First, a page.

• March 22, 2024

    Investment Firm Fights To Save £43M Delayed Hotel Claim

    An investment firm pleaded with a London court on Friday not to throw out its £43 million ($54 million) claim against a hotelier who it says scuppered a hotel project in Scotland by demanding last-minute changes.

  • March 22, 2024

    Actor Fox Faces Six-Figure Damages Demand In Libel Case

    Two men who won a landmark libel victory against Laurence Fox after the commentator called them pedophiles argued for six-figure sums in damages in the High Court on Friday, highlighting the distress and reputational damage caused by one of "the most serious allegations that can be made."

  • March 22, 2024

    JPMorgan Gets Early Trial On US Regs In Viva Wallet Dispute

    J.P. Morgan on Friday was granted an expedited London trial on some of the issues in its warring claims with the founder of a Greek payment company co-owned by the investment bank over the fintech business' value.

  • March 22, 2024

    Financial Analyst Org. Prevails In Clash Over 'CEFA' TM

    The European Federation of Financial Analysts Societies won its latest bid to register a trademark for "CEFA Certified European Financial Analyst" after a European court ruled that earlier examiners didn't consider key evidence.

  • March 22, 2024

    Ex-Mishcon De Reya Atty Talks Switching To Litigation Finance

    After 20 years in private practice, and a summer holiday in the wake of a mammoth $11 billion arbitration case, former Mishcon de Reya LLP partner Zachary Segal made the switch to a litigation finance firm where the commercial arbitration lawyer is eyeing opportunities in emerging markets.

  • March 22, 2024

    Top Dutch Court Blocks Russia's Last Bid For Vodka TMs

    Former Yukos Oil Co. shareholders said Friday that the Netherlands' top court has thrown out Russia's final bid to stop their seizure of over a dozen renowned Russian vodka trademarks in an effort to enforce $50 billion in arbitral awards.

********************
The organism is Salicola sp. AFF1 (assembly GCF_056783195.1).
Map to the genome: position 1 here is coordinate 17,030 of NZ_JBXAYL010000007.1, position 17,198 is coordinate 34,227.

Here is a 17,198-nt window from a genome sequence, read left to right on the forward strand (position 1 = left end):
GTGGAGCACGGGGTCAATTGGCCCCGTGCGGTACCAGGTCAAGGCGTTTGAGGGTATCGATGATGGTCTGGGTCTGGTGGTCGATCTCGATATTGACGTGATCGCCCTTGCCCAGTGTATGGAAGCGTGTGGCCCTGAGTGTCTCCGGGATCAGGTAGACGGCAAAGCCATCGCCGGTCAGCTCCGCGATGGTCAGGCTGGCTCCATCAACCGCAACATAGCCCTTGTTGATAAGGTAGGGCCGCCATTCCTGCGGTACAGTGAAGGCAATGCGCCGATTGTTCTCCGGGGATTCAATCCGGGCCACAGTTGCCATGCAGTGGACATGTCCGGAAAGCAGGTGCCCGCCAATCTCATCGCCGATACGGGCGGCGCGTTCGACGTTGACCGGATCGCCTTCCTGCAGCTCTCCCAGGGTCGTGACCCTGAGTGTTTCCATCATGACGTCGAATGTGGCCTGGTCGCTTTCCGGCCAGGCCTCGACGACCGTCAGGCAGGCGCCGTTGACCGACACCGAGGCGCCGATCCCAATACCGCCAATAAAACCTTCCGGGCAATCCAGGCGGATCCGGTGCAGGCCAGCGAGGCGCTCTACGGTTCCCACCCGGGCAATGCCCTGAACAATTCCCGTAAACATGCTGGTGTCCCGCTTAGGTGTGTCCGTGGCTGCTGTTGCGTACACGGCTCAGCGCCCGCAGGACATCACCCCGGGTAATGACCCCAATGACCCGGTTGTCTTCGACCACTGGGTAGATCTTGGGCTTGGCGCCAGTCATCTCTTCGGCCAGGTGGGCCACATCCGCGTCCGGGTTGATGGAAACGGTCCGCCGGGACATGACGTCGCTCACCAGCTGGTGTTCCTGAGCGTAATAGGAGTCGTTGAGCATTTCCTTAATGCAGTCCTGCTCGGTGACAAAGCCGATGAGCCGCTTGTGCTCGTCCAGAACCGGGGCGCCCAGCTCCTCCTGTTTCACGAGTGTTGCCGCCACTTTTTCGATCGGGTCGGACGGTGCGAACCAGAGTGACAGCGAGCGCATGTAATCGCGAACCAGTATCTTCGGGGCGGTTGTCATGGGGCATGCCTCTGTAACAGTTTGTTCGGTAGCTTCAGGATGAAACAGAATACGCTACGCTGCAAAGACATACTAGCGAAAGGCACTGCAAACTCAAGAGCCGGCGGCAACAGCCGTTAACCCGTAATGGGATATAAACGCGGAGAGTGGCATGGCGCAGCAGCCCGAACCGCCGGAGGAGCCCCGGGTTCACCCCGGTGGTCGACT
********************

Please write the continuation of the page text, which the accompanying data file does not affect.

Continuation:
• March 22, 2024

    Glencore Cannot Deny Knowing It Was Corrupt, Investors Say

    Glencore cannot claim it "reasonably believed" it was telling the truth when it failed to disclose it orchestrated a global bribery scheme during an initial public offering that raised $10 billion, institutional investors suing the mining and trading group have said.

  • March 22, 2024

    UK Litigation Roundup: Here's What You Missed In London

    This past week in London has seen the BBC and Wall to Wall Media hit with a passing off lawsuit by musician BOSSIIE, Poundland parent company Pepco Group file a commercial fraud claim against several mobile network giants, family law specialists Alexiou Fisher Philipps LLP start proceedings against former oil trader Michael Prest, and a transgender lawyer file a libel claim against a blogger. Here, Law360 looks at these and other new claims in the U.K.

  • March 22, 2024

    Osborne Clarke's Arty Rajendra On The Future Of FRAND

    Arty Rajendra of Osborne Clarke LLP was instrumental in securing a win in one of the most influential patent cases in recent memory — the U.K. Supreme Court ruling that English courts can set global licensing rates for patents deemed essential to European telecoms standards.

Expert Analysis

  • UK Compulsory Mediation Ruling Still Leaves Courts Leeway

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    An English Court of Appeal recently issued a landmark decision in Churchill v. Merthyr Tydfil County, stating that courts can compel parties to engage in alternative dispute resolution, but the decision does not dictate how courts should exercise this power, which litigants will likely welcome, say lawyers at Herbert Smith.

  • Russia Ruling Shows UK's Robust Jurisdiction Approach

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    An English High Court's recent decision to grant an anti-suit injunction in the Russia-related dispute Renaissance Securities v. Chlodwig Enterprises clearly illustrates that obtaining an injunction will likely be more straightforward when the seat is in England compared to when it is abroad, say lawyers at Linklaters.

  • EU Rejection Of Booking.com Deal Veers From Past Practice

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    The European Commission's recent prohibition of Booking's purchase of Etraveli based on ecosystem theories of harm reveals a lower bar for prohibiting nonhorizontal mergers, and may mean increased merger scrutiny for companies with entrenched market positions in digital markets, say lawyers at Linklaters.

  • PPI Ruling Spells Trouble For Financial Services Firms

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    The Supreme Court's recent decision in Canada Square v. Potter, which found that the claimant's missold payment protection insurance claim was not time-barred, is bad news for affected financial services firms, as there is now certainty over the law on the postponement of limitation periods, rendering hidden commission claims viable, say Ian Skinner and Chris Webber at Squire Patton.